The least of three Clarke novels I have read, probably because it is mostly Earth-bound and involves more characterisation and dialogue, for which Clarke is not best suited. As I’ve said before, it’s not that he’s bad at these things, just unimaginative, occasionally stilted, and clearly more invested in other elements of his writing. (Ok, sometimes he is quite bad.) The episodic structure is problematic, too, and the whole is rather too drawn out for my taste. Having said this, Vonnegut reckoned Childhood’s End a masterpiece, so what do I know.
The story is set on Earth in the late 20th century, and describes a benign but interventionist alien invasion. The Overlords, as Clarke’s puny Earthlings come to know them, claim to have come to save humanity from extinction through a programme of coercive “supervision”. Their efforts bring about a kind of moribund utopia, in which everyone is safe and provided for but creativity and ambition is terminally stifled. (Clarke failed to foresee the tabloid unhinging that would ensue were an unsuspecting alien race to try such an aggressive NANNY STATE scheme.)
Some humans, however, won’t be coddled into submission, although active defiance is impossible. One man stows away on an Overlord spaceship. Others establish a self-sufficient colony in an attempt to restore civilisation’s vigour. Nobody really knows what is to be the Overlords’ end game, and the Overlords aren’t inclined to let on.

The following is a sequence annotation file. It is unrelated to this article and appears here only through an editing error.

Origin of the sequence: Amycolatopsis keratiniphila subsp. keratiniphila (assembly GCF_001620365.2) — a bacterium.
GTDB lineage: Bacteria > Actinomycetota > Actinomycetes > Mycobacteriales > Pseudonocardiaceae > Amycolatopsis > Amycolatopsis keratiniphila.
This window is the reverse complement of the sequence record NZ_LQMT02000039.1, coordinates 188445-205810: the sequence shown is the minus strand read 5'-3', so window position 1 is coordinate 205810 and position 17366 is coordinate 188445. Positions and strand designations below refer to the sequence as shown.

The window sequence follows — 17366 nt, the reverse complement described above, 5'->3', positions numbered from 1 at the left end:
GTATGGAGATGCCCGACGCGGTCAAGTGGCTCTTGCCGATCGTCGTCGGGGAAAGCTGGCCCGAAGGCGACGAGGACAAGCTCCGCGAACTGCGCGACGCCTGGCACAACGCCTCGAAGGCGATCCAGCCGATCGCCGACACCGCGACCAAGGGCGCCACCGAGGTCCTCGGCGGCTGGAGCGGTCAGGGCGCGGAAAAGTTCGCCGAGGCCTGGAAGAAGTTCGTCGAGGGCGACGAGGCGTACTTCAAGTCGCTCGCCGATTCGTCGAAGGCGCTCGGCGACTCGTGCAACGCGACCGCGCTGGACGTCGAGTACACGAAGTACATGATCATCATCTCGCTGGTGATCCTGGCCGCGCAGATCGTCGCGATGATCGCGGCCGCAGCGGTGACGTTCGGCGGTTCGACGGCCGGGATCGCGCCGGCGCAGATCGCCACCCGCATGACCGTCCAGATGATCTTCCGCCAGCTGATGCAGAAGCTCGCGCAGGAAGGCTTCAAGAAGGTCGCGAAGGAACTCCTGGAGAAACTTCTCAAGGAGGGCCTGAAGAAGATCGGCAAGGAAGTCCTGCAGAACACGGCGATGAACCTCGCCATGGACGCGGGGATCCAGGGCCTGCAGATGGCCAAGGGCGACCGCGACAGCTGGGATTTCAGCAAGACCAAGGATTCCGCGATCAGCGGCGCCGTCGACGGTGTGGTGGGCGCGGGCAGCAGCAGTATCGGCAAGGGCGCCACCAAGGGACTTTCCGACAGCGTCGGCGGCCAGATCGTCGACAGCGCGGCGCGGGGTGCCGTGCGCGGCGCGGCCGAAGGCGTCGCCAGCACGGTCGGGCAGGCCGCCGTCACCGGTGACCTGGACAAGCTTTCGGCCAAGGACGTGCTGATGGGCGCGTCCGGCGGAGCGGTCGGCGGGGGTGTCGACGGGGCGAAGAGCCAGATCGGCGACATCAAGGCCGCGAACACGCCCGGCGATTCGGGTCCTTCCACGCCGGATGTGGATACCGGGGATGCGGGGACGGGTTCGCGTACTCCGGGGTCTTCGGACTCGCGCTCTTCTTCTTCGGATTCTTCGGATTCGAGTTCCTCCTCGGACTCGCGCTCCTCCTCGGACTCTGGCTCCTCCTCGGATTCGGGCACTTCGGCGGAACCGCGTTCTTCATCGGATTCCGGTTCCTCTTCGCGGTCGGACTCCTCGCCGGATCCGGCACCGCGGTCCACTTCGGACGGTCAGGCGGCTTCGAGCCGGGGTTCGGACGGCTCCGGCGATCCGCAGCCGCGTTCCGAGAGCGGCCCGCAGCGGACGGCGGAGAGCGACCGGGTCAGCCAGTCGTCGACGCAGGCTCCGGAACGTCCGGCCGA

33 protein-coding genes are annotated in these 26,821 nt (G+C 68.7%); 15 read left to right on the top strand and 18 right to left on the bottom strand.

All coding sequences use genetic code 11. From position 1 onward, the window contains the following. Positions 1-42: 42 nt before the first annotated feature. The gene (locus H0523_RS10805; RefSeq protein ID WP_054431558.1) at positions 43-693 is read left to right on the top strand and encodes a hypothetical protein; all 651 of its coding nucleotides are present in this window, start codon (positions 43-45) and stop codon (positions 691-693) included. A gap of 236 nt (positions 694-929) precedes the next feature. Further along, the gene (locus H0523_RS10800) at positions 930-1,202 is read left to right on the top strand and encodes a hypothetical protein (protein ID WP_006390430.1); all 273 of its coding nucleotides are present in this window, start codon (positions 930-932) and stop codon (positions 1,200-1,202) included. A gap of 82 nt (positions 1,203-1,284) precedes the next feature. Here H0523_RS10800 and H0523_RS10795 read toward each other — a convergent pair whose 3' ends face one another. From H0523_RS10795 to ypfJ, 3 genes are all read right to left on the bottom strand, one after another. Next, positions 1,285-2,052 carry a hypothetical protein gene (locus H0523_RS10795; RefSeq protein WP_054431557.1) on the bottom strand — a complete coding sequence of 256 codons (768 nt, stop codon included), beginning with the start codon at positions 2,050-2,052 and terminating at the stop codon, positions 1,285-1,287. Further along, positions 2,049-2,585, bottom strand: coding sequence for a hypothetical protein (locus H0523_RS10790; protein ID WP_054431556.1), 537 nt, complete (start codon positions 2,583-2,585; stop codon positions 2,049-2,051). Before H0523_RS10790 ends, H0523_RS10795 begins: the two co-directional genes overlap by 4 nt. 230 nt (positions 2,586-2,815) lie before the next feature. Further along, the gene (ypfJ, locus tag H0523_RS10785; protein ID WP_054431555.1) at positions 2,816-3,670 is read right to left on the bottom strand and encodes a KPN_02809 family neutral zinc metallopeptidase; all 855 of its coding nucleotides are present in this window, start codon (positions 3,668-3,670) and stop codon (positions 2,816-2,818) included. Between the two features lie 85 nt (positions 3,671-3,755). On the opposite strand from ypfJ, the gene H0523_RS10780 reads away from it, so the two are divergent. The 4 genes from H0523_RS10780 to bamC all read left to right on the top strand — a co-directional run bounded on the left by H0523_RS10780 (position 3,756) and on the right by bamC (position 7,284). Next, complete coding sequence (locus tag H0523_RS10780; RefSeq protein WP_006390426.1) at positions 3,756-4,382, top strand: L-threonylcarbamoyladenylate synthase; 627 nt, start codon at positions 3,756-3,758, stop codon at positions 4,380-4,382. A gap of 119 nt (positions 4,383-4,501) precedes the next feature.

I found all of this less than intriguing. The human characters are uniformly dull, even by Clarke’s standards, and their names (George, Jan, Jean, Jeffrey, Jennifer) reflect the clanging sameness of their characterisations. The Overlords are no better: their very nature is undemonstrative, unemotional, uninteresting.
A lot rides on the novel’s philosophical implications, especially the proposal that humanity, unless checked by outside forces, will ultimately destroy itself, or at least be relegated to the status of a galactic also-ran. It's the zoo hypothesis, essentially, but Clarke executes a few extra twists, revealing [spoiler alert for 60+ year-old novel] that the Overlords are themselves guided by a still greater intelligence, and are merely acting as midwives for the transcendence of humanity - a transcendence that will be forever denied to the Overlords.
As I have been discovering, it is this mystical, cosmological side to Clarke that is the most engaging - and haunting - aspect of his work. Childhood’s End abruptly becomes an end-times novel, one with an ostensibly “happy” ending - humanity evolves into a different species, a kind of collective consciousness - but which nevertheless carries immense sadness from the perspective of a non-transcendent, single consciousness. I’d struggle to call this a successful novel, but the strange tragedy at its heart makes me glad I read it.